In the first season finale of the brilliant British TV sci-fi anthology Black Mirror , the story is set in a world where the majority of the public have high-tech "grains" implanted behind their ears. These grains allow people to record every waking moment of their lives. Footage can be privately replayed within their field of vision or publicly projected as a floating screen called a "re-do." The scenarios that result in this fictional world don't seem at all farfetched: Business meetings are reviewed and obsessed over, a night out at a club is replayed for ambience at a party, a couple in the midst of a fight replays what the person just said to gain the upper hand.
But this is a world without a single shred of privacy. If you're within someone's eyeline, you're undoubtedly being recorded. Intimate moments between former lovers are saved and replayed like a sex tape that just won't go away. Spotting a mate's furtive glance to someone else can be analyzed like the Zapruder film, picking up every subtle nuance of emotion and adulterous motive. Even a character who elected to have her "grain" removed is looked upon like an oddity, a societal leper. It's a world where, potentially decades prior, everyone saw the possibility to have their entire lives exposed and said, "You know what? We're cool with it."
Coincidentally, the episode aired about eight months before Google ( GOOG ) co-founder Sergey Brin demonstrated the Google Glass to an enraptured crowd at the Google I/O conference in 2012.
Now, we're a long, long way from the kind of technology demonstrated in this Black Mirror episode, but the themes apparent in the TV show could very easily represent what we'll one day see with Google Glass.
On a smaller timeline, you can almost compare it to when Apple ( AAPL ) CEO Steve Jobs debuted the first-generation iPhone on stage in 2007. We couldn't predict the complete extent of what it meant back then -- the best and most useful features of our present-day smartphones couldn't have been developed or even imagined until we had some time to play around with the devices -- but we knew it was important, and the seedlings of our 2013 smartphone world were just being planted.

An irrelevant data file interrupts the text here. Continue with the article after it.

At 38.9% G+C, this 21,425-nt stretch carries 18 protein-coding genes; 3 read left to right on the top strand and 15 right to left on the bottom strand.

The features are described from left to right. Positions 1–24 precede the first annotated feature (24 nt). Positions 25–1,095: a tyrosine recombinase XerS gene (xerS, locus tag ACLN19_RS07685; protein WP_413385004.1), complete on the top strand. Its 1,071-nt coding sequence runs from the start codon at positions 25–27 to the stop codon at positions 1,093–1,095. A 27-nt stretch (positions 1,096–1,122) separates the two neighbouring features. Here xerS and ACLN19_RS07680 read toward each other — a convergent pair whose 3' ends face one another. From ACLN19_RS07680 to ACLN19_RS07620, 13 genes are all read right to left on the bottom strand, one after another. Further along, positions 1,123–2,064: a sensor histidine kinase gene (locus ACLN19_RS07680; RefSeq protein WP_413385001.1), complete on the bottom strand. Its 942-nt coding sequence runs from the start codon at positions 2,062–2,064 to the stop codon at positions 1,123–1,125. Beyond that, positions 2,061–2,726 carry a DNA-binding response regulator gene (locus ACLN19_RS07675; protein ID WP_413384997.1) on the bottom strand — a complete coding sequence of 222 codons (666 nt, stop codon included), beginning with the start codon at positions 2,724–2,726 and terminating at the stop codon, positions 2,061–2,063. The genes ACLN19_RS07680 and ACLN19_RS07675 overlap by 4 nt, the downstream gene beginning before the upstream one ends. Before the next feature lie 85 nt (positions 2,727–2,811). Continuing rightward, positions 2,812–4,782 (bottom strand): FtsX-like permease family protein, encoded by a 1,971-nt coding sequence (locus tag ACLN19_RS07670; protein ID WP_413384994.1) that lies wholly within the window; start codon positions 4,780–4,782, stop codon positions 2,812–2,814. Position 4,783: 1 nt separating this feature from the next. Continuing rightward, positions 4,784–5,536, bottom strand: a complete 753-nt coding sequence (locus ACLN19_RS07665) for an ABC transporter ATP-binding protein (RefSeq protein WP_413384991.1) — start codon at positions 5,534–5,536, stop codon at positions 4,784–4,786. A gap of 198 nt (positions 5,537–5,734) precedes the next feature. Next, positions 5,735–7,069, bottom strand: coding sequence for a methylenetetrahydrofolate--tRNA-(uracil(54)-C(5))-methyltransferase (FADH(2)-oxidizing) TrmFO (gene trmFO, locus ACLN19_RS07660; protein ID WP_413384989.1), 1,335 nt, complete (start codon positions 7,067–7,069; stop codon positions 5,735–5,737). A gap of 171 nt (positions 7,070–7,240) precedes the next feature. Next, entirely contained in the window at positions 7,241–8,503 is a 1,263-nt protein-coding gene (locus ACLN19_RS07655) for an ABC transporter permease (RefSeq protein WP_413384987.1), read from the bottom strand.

We're less than six months into the exclusive developer preview of Google Glass where a select few "Glass Explorers" were given the opportunity to purchase a headset for the low, low price of $1,500 and take it on a real-world test run. Early reviews have been on the positive side, which is surprising given its bare-boned features and the new and unfamiliar way to interact with this connected device. But despite the brief learning curve, most of these "explorers" have quickly and seamlessly integrated Google Glass into their lives until, for some, they've become absolutely indispensable.
But putting aside privacy fears for a moment, how has Google Glass changed the lives of reviewers and the public who spot them in the wild.
By and large, testers have reported that they were initially self-conscious about wearing such a conspicuous and odd-looking device on their heads in public, but social fears were soon eliminated upon realizing that passersby weren't pointing and giggling but curiously engaging. Users have been routinely approached by perfect strangers with opening lines like "Are those them?" and "Wow, what's it like?" One reviewer mentioned that he almost felt what it's like to be a celebrity or rock star by the way people approached him with childlike wonder.